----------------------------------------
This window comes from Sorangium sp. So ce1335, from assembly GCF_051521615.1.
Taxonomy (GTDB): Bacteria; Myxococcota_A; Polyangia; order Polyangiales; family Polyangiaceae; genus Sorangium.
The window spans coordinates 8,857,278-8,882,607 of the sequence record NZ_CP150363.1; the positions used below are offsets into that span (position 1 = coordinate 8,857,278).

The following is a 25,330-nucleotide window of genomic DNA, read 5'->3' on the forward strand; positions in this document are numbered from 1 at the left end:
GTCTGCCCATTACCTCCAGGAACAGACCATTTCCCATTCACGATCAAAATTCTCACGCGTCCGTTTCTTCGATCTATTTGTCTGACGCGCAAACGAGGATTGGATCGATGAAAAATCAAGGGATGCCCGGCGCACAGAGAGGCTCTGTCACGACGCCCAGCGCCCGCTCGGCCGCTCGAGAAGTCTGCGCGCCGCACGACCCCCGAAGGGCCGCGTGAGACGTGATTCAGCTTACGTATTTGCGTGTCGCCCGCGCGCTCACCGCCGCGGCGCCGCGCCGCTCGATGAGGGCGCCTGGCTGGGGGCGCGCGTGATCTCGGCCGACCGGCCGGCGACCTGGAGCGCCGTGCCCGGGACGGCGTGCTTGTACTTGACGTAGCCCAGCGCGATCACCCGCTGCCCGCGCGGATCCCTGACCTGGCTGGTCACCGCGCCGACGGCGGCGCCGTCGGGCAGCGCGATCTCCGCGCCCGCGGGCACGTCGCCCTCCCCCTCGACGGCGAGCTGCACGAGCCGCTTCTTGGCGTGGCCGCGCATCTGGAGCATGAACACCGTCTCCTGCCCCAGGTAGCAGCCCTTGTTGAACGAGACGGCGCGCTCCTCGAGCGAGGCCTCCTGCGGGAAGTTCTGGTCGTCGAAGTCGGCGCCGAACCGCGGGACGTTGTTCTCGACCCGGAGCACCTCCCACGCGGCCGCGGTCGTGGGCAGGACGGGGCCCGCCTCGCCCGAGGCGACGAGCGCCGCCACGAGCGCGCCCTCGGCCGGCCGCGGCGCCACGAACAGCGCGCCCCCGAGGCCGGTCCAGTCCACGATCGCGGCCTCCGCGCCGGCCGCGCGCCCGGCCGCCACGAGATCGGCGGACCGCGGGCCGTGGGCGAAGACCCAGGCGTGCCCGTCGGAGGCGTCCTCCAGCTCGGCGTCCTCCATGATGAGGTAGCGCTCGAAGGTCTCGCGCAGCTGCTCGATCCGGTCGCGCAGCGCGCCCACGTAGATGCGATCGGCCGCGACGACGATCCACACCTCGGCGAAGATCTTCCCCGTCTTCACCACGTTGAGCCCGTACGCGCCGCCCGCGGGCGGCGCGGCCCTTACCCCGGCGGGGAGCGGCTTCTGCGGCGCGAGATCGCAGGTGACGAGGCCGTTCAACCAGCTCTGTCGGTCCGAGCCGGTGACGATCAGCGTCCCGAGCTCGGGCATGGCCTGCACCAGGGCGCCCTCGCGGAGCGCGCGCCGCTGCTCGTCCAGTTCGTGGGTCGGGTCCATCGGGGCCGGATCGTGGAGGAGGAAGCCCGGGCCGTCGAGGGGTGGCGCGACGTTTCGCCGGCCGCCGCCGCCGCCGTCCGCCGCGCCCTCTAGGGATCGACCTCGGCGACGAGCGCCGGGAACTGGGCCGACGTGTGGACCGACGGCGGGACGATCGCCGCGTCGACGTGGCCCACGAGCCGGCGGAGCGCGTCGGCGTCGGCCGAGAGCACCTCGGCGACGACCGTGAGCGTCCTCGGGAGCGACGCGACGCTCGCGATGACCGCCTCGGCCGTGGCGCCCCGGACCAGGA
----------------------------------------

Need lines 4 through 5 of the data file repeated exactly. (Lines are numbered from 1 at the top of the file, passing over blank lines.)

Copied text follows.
The following is a 25,330-nucleotide window of genomic DNA, read 5'->3' on the forward strand; positions in this document are numbered from 1 at the left end:
GTCTGCCCATTACCTCCAGGAACAGACCATTTCCCATTCACGATCAAAATTCTCACGCGTCCGTTTCTTCGATCTATTTGTCTGACGCGCAAACGAGGATTGGATCGATGAAAAATCAAGGGATGCCCGGCGCACAGAGAGGCTCTGTCACGACGCCCAGCGCCCGCTCGGCCGCTCGAGAAGTCTGCGCGCCGCACGACCCCCGAAGGGCCGCGTGAGACGTGATTCAGCTTACGTATTTGCGTGTCGCCCGCGCGCTCACCGCCGCGGCGCCGCGCCGCTCGATGAGGGCGCCTGGCTGGGGGCGCGCGTGATCTCGGCCGACCGGCCGGCGACCTGGAGCGCCGTGCCCGGGACGGCGTGCTTGTACTTGACGTAGCCCAGCGCGATCACCCGCTGCCCGCGCGGATCCCTGACCTGGCTGGTCACCGCGCCGACGGCGGCGCCGTCGGGCAGCGCGATCTCCGCGCCCGCGGGCACGTCGCCCTCCCCCTCGACGGCGAGCTGCACGAGCCGCTTCTTGGCGTGGCCGCGCATCTGGAGCATGAACACCGTCTCCTGCCCCAGGTAGCAGCCCTTGTTGAACGAGACGGCGCGCTCCTCGAGCGAGGCCTCCTGCGGGAAGTTCTGGTCGTCGAAGTCGGCGCCGAACCGCGGGACGTTGTTCTCGACCCGGAGCACCTCCCACGCGGCCGCGGTCGTGGGCAGGACGGGGCCCGCCTCGCCCGAGGCGACGAGCGCCGCCACGAGCGCGCCCTCGGCCGGCCGCGGCGCCACGAACAGCGCGCCCCCGAGGCCGGTCCAGTCCACGATCGCGGCCTCCGCGCCGGCCGCGCGCCCGGCCGCCACGAGATCGGCGGACCGCGGGCCGTGGGCGAAGACCCAGGCGTGCCCGTCGGAGGCGTCCTCCAGCTCGGCGTCCTCCATGATGAGGTAGCGCTCGAAGGTCTCGCGCAGCTGCTCGATCCGGTCGCGCAGCGCGCCCACGTAGATGCGATCGGCCGCGACGACGATCCACACCTCGGCGAAGATCTTCCCCGTCTTCACCACGTTGAGCCCGTACGCGCCGCCCGCGGGCGGCGCGGCCCTTACCCCGGCGGGGAGCGGCTTCTGCGGCGCGAGATCGCAGGTGACGAGGCCGTTCAACCAGCTCTGTCGGTCCGAGCCGGTGACGATCAGCGTCCCGAGCTCGGGCATGGCCTGCACCAGGGCGCCCTCGCGGAGCGCGCGCCGCTGCTCGTCCAGTTCGTGGGTCGGGTCCATCGGGGCCGGATCGTGGAGGAGGAAGCCCGGGCCGTCGAGGGGTGGCGCGACGTTTCGCCGGCCGCCGCCGCCGCCGTCCGCCGCGCCCTCTAGGGATCGACCTCGGCGACGAGCGCCGGGAACTGGGCCGACGTGTGGACCGACGGCGGGACGATCGCCGCGTCGACGTGGCCCACGAGCCGGCGGAGCGCGTCGGCGTCGGCCGAGAGCACCTCGGCGACGACCGTGAGCGTCCTCGGGAGCGACGCGACGCTCGCGATGACCGCCTCGGCCGTGGCGCCCCGGACCAGGA